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An odorous anecdote from the Qing dynasty


Wang Shaoxiang used to practise poetic composition. As [he] lived in an outlying place, [he] boasted about his poems before even mastering the tonal rules, flattering himself to be a poet. One year, [he] visited the capital and gifted others with his poems at every opportunity. Li Jiuxi came across his poem and wrote the words “dog fart” on it. Someone said, “Why do you knock him like that?” Li replied, “That was already a first-grade comment. [I’ve got] other words for the second and third grades – then we are talking about serious knocking.” Someone [else] asked for further explanation. [Li] then said, “‘Dog fart’ means that a person lets out a dog’s fart: in his poems, there are still decent passages, just with occasional dog farts. The second grade is ‘farting dog’: a dog doesn’t fart all day long, so the farts are not excessive in the end. The third grade is ‘fart dog’: the dog is named after farting, and it’s full of dog farts.”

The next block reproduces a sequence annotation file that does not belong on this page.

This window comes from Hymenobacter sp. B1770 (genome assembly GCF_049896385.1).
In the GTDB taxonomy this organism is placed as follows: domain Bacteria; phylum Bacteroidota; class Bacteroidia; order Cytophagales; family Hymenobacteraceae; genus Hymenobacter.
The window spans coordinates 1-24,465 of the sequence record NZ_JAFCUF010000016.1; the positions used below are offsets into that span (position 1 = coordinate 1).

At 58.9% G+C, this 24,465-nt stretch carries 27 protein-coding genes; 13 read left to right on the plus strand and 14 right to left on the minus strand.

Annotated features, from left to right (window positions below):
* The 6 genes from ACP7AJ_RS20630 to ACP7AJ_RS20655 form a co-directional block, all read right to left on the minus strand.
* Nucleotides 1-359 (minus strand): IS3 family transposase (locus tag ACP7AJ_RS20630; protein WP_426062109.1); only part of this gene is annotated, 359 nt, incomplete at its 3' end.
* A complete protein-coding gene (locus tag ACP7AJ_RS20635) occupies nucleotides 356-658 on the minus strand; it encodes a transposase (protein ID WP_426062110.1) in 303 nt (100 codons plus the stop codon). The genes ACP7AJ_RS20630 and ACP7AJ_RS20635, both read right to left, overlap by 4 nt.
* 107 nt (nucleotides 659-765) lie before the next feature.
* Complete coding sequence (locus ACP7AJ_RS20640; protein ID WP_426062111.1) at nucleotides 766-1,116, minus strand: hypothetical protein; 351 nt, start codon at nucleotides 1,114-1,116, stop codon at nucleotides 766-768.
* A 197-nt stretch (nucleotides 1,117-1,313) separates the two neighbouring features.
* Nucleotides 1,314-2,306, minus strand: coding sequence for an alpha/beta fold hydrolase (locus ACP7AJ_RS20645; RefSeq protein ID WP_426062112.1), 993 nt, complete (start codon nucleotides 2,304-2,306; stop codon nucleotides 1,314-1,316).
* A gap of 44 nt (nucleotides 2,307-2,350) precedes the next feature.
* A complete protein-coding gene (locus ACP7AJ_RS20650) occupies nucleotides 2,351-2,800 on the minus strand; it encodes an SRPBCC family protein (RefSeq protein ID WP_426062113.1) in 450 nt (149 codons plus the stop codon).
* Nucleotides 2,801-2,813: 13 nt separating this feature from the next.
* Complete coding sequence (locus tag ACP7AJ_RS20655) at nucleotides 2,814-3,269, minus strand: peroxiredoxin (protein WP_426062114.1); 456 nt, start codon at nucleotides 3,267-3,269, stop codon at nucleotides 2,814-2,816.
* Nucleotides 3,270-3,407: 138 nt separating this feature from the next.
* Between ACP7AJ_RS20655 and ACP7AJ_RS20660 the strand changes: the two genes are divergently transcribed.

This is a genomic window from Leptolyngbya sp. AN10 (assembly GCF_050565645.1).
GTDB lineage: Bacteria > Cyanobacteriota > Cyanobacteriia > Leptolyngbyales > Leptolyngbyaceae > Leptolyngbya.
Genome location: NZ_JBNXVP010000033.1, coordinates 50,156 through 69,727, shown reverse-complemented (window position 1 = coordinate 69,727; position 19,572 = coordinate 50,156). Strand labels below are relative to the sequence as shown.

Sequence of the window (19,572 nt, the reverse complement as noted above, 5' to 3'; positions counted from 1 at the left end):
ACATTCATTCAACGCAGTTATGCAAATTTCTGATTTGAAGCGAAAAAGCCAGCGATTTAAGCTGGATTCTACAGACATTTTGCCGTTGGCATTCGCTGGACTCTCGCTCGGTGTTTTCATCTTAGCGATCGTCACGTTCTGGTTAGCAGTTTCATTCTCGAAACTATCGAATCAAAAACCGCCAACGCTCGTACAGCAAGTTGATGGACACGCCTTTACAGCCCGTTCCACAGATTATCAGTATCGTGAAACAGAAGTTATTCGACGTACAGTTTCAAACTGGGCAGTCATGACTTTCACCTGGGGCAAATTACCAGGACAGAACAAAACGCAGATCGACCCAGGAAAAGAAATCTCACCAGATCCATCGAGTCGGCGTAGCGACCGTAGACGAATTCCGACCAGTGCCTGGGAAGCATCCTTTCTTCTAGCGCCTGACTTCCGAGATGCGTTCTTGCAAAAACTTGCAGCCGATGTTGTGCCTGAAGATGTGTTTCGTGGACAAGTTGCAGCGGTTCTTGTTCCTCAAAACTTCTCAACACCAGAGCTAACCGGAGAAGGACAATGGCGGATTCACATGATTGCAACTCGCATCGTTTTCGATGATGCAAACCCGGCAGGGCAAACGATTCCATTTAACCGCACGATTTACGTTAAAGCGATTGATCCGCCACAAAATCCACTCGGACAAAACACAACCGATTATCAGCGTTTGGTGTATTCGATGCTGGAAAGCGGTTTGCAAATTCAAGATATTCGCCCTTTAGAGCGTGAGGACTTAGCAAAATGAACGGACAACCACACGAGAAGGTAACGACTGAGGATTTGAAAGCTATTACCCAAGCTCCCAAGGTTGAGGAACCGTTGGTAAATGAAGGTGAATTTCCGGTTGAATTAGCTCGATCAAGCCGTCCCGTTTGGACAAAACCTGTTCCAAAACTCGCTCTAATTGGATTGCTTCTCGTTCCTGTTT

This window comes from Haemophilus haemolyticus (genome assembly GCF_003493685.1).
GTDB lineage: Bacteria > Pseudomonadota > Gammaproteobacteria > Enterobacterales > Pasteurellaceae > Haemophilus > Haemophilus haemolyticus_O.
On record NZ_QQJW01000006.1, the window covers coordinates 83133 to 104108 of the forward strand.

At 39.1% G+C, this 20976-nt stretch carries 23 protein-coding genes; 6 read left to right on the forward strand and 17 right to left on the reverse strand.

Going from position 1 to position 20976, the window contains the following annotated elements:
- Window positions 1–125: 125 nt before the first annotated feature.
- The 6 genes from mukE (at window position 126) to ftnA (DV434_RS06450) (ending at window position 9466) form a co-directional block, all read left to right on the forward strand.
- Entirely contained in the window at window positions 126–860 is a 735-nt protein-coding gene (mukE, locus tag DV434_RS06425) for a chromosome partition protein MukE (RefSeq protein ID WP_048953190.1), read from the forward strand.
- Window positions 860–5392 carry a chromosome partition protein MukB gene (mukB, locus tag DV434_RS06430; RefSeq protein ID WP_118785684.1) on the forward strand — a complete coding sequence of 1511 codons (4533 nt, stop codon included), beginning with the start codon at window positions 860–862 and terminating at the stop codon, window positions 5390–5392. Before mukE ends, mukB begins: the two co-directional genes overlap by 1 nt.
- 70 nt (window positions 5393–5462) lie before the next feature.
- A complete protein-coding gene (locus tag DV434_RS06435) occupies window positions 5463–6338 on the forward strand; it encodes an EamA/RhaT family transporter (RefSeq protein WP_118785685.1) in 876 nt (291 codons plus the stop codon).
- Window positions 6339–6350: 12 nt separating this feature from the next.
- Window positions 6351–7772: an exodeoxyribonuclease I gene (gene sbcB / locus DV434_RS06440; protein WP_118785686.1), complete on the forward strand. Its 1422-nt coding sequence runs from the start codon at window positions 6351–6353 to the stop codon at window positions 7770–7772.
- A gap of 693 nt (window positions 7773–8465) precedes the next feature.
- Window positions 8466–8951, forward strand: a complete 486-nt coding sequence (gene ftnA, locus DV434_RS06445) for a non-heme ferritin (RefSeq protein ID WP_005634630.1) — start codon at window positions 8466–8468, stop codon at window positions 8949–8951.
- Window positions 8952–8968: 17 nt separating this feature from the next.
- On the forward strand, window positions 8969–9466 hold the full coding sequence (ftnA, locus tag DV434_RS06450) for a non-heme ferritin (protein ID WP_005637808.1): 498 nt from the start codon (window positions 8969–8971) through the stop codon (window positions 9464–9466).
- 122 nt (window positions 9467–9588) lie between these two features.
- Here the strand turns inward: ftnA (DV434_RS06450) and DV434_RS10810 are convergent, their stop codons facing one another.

* An anecdote from Xu Ke 徐珂 (1869-1928) ed., Qing bai leichao 清稗類鈔 (Beijing: Zhonghua shuju, 2010), vol. 4, 1676-77.

Original painting: "Liequan tu" 獵犬圖 (Hunting dog) by Li Di 李迪 (fl. 12th century) from the collection of the Palace Museum, Beijing (


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